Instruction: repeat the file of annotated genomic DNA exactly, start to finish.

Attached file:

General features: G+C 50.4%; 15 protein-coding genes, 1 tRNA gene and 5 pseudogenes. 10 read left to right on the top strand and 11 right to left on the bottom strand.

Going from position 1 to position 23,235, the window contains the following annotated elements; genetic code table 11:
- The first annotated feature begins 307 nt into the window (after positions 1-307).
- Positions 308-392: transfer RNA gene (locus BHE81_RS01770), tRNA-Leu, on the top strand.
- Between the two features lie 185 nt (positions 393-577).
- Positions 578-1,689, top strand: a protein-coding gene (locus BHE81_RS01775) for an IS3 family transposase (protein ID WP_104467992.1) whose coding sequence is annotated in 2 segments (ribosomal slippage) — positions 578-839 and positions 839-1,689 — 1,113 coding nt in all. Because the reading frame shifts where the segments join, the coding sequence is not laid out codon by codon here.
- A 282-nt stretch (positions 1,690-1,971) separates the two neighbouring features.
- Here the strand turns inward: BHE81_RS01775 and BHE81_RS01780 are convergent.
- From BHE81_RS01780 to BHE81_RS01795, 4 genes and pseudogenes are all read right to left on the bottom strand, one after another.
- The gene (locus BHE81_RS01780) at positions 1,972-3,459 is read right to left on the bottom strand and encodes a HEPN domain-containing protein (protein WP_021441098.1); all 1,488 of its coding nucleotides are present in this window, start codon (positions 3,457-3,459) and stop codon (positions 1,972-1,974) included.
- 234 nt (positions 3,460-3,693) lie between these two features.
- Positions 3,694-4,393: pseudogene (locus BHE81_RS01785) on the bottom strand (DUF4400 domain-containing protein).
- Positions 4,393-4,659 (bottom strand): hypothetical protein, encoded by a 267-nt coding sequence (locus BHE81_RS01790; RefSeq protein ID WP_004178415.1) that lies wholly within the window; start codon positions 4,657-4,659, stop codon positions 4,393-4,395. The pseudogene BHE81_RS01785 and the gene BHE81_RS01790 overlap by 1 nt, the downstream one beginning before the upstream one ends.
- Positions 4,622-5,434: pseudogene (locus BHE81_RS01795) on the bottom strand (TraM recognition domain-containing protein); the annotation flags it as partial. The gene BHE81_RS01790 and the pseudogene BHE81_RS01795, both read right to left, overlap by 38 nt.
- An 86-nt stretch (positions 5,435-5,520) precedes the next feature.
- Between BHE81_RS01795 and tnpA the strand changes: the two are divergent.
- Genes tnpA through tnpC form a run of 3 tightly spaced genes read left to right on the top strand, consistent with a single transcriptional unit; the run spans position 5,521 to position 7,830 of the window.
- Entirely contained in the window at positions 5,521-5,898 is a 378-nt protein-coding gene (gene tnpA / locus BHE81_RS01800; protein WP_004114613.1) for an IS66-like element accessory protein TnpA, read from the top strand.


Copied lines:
General features: G+C 50.4%; 15 protein-coding genes, 1 tRNA gene and 5 pseudogenes. 10 read left to right on the top strand and 11 right to left on the bottom strand.

Going from position 1 to position 23,235, the window contains the following annotated elements; genetic code table 11:
- The first annotated feature begins 307 nt into the window (after positions 1-307).
- Positions 308-392: transfer RNA gene (locus BHE81_RS01770), tRNA-Leu, on the top strand.
- Between the two features lie 185 nt (positions 393-577).
- Positions 578-1,689, top strand: a protein-coding gene (locus BHE81_RS01775) for an IS3 family transposase (protein ID WP_104467992.1) whose coding sequence is annotated in 2 segments (ribosomal slippage) — positions 578-839 and positions 839-1,689 — 1,113 coding nt in all. Because the reading frame shifts where the segments join, the coding sequence is not laid out codon by codon here.
- A 282-nt stretch (positions 1,690-1,971) separates the two neighbouring features.
- Here the strand turns inward: BHE81_RS01775 and BHE81_RS01780 are convergent.
- From BHE81_RS01780 to BHE81_RS01795, 4 genes and pseudogenes are all read right to left on the bottom strand, one after another.
- The gene (locus BHE81_RS01780) at positions 1,972-3,459 is read right to left on the bottom strand and encodes a HEPN domain-containing protein (protein WP_021441098.1); all 1,488 of its coding nucleotides are present in this window, start codon (positions 3,457-3,459) and stop codon (positions 1,972-1,974) included.
- 234 nt (positions 3,460-3,693) lie between these two features.
- Positions 3,694-4,393: pseudogene (locus BHE81_RS01785) on the bottom strand (DUF4400 domain-containing protein).
- Positions 4,393-4,659 (bottom strand): hypothetical protein, encoded by a 267-nt coding sequence (locus BHE81_RS01790; RefSeq protein ID WP_004178415.1) that lies wholly within the window; start codon positions 4,657-4,659, stop codon positions 4,393-4,395. The pseudogene BHE81_RS01785 and the gene BHE81_RS01790 overlap by 1 nt, the downstream one beginning before the upstream one ends.
- Positions 4,622-5,434: pseudogene (locus BHE81_RS01795) on the bottom strand (TraM recognition domain-containing protein); the annotation flags it as partial. The gene BHE81_RS01790 and the pseudogene BHE81_RS01795, both read right to left, overlap by 38 nt.
- An 86-nt stretch (positions 5,435-5,520) precedes the next feature.
- Between BHE81_RS01795 and tnpA the strand changes: the two are divergent.
- Genes tnpA through tnpC form a run of 3 tightly spaced genes read left to right on the top strand, consistent with a single transcriptional unit; the run spans position 5,521 to position 7,830 of the window.
- Entirely contained in the window at positions 5,521-5,898 is a 378-nt protein-coding gene (gene tnpA / locus BHE81_RS01800; protein WP_004114613.1) for an IS66-like element accessory protein TnpA, read from the top strand.